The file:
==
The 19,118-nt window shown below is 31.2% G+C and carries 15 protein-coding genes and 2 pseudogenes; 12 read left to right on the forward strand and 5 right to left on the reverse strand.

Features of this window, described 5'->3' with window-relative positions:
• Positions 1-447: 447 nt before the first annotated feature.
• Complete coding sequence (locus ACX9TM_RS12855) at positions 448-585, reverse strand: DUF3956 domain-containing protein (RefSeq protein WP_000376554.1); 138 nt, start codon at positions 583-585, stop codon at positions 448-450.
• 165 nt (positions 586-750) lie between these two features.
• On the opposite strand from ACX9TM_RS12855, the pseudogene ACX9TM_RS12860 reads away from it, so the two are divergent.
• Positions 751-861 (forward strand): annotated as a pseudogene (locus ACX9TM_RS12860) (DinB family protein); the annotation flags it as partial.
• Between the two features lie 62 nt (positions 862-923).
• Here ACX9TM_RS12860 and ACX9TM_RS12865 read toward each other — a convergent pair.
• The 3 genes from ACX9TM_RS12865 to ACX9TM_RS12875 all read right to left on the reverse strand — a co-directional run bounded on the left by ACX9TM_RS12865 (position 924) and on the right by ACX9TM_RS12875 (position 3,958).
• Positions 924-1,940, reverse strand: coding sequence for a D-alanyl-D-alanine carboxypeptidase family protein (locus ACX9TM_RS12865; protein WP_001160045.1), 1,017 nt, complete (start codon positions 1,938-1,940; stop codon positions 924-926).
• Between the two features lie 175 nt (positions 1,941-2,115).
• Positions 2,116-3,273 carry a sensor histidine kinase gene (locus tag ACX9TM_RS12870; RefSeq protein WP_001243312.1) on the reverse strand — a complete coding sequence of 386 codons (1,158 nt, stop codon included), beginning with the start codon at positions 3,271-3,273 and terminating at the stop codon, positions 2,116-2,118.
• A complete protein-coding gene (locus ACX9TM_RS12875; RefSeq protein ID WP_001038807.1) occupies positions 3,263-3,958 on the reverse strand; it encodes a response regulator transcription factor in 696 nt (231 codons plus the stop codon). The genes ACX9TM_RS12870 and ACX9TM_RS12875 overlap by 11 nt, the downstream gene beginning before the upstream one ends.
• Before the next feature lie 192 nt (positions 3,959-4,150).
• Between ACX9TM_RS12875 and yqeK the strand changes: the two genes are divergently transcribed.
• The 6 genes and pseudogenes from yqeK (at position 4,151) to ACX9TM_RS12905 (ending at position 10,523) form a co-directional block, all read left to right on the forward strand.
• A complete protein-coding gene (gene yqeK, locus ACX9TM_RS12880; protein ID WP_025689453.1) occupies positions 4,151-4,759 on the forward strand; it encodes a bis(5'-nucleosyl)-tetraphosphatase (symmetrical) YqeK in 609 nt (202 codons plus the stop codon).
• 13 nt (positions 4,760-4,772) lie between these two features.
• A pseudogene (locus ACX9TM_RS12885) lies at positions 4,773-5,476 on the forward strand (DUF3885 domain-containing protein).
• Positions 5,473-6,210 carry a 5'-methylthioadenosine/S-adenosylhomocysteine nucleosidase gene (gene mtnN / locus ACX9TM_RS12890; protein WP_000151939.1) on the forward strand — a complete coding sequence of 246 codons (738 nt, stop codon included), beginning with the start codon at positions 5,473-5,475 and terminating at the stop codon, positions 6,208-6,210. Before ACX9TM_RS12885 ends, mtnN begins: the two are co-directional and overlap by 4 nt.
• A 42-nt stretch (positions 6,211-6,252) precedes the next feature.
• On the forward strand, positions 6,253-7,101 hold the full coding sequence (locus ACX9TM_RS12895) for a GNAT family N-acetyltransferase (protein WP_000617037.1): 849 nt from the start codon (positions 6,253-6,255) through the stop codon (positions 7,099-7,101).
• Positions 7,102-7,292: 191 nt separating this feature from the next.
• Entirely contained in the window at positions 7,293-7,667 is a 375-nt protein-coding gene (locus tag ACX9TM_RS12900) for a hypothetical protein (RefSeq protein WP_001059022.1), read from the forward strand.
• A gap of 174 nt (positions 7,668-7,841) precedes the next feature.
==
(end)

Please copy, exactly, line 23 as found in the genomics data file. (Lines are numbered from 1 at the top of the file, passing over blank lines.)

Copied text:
• On the forward strand, positions 6,253-7,101 hold the full coding sequence (locus ACX9TM_RS12895) for a GNAT family N-acetyltransferase (protein WP_000617037.1): 849 nt from the start codon (positions 6,253-6,255) through the stop codon (positions 7,099-7,101).